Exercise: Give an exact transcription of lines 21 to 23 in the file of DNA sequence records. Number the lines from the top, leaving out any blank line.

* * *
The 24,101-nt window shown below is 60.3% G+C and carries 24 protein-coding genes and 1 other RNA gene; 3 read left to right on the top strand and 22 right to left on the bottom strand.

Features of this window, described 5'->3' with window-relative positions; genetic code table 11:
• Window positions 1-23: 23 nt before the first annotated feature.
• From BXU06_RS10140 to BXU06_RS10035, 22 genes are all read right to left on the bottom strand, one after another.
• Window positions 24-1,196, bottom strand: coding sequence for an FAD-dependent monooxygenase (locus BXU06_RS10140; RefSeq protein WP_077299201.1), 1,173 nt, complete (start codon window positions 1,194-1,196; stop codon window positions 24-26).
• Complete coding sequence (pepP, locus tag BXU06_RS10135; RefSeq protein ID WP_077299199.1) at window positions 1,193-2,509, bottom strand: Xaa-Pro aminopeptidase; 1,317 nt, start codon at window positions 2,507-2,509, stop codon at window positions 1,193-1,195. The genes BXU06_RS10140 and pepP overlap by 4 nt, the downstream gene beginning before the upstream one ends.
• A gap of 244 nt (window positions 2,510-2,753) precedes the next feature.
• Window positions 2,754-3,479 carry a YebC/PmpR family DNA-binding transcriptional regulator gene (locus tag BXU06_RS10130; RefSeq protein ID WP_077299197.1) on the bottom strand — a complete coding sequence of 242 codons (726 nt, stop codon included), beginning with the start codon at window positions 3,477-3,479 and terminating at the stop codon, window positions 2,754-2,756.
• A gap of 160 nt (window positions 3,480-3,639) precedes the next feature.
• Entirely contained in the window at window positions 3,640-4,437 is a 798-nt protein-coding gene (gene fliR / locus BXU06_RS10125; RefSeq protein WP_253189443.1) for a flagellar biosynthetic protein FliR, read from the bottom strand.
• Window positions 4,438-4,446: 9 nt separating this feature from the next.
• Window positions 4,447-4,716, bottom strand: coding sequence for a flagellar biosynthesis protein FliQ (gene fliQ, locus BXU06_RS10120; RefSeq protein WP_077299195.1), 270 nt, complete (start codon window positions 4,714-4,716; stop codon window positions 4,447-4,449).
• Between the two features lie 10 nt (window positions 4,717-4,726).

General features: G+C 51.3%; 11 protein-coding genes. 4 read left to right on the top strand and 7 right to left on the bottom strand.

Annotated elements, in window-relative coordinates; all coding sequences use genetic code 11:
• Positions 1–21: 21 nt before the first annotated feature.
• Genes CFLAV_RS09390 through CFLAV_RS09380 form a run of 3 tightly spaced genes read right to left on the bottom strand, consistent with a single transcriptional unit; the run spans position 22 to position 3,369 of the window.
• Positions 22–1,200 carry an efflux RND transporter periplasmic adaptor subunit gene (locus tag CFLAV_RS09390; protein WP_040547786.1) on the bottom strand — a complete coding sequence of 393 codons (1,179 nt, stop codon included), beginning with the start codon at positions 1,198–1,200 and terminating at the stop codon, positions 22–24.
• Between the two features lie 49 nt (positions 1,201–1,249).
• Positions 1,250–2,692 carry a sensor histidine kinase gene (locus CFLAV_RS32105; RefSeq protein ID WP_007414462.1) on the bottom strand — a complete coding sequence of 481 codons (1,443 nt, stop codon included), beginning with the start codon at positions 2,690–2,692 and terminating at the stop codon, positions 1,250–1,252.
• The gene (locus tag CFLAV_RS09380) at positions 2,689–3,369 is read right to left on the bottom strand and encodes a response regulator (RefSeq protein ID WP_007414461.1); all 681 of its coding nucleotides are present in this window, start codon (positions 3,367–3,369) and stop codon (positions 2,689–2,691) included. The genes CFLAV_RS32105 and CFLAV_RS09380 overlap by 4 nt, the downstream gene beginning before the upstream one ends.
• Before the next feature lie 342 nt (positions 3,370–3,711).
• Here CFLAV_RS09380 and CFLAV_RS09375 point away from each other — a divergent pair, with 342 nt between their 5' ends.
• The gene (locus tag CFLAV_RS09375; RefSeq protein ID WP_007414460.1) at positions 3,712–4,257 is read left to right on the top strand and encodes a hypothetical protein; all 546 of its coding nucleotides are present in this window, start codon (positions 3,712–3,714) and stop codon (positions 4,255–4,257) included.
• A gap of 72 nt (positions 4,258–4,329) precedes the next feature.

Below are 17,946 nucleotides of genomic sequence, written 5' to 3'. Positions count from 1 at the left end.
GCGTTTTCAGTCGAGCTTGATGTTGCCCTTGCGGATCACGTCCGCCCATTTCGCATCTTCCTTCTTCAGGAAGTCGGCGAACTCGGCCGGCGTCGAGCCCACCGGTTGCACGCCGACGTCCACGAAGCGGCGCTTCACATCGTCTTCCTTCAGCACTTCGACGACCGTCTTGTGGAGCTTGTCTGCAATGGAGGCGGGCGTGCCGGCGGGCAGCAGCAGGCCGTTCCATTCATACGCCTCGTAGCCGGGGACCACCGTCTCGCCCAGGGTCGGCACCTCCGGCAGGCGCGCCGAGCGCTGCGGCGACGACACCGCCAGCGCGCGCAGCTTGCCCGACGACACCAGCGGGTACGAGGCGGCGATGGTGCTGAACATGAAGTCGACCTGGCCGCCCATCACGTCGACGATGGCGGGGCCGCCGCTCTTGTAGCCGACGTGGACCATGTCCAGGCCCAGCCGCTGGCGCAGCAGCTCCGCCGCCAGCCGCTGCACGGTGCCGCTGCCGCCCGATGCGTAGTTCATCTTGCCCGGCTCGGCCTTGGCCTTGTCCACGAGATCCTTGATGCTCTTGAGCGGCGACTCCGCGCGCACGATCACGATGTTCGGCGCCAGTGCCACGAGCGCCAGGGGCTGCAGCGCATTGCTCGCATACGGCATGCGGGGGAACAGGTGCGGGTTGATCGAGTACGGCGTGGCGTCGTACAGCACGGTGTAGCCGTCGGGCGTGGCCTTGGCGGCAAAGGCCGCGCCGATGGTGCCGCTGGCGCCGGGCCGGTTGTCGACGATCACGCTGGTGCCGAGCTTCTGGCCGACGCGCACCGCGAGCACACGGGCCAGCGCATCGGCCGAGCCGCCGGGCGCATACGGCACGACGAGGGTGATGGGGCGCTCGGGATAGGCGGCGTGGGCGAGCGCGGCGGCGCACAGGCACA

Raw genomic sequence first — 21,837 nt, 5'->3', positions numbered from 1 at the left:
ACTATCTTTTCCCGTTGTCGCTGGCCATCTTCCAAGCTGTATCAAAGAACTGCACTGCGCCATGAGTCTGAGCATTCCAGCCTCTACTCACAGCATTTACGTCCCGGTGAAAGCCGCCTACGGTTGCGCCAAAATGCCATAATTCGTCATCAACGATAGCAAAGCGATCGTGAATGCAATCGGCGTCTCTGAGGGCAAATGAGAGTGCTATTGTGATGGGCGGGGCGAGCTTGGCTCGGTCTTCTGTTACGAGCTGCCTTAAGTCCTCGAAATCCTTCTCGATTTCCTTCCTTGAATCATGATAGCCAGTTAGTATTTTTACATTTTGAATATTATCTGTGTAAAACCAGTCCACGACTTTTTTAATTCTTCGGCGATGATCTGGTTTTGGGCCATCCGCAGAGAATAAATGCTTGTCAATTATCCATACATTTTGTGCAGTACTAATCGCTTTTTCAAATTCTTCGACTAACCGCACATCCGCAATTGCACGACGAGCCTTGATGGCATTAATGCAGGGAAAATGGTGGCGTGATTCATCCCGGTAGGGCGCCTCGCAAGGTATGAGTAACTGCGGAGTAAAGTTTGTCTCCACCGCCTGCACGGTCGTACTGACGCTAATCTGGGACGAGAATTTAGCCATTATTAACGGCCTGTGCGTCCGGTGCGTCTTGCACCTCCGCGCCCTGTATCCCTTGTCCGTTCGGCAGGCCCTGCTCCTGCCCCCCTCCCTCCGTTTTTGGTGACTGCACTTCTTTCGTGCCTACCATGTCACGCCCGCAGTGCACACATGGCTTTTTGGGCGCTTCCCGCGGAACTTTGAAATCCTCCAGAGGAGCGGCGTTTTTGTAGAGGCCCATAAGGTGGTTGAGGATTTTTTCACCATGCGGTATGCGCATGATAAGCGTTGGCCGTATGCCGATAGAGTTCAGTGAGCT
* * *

• The gene (locus tag CFLAV_RS09380) at positions 2,689–3,369 is read right to left on the bottom strand and encodes a response regulator (RefSeq protein ID WP_007414461.1); all 681 of its coding nucleotides are present in this window, start codon (positions 3,367–3,369) and stop codon (positions 2,689–2,691) included. The genes CFLAV_RS32105 and CFLAV_RS09380 overlap by 4 nt, the downstream gene beginning before the upstream one ends.
• Before the next feature lie 342 nt (positions 3,370–3,711).
• Here CFLAV_RS09380 and CFLAV_RS09375 point away from each other — a divergent pair, with 342 nt between their 5' ends.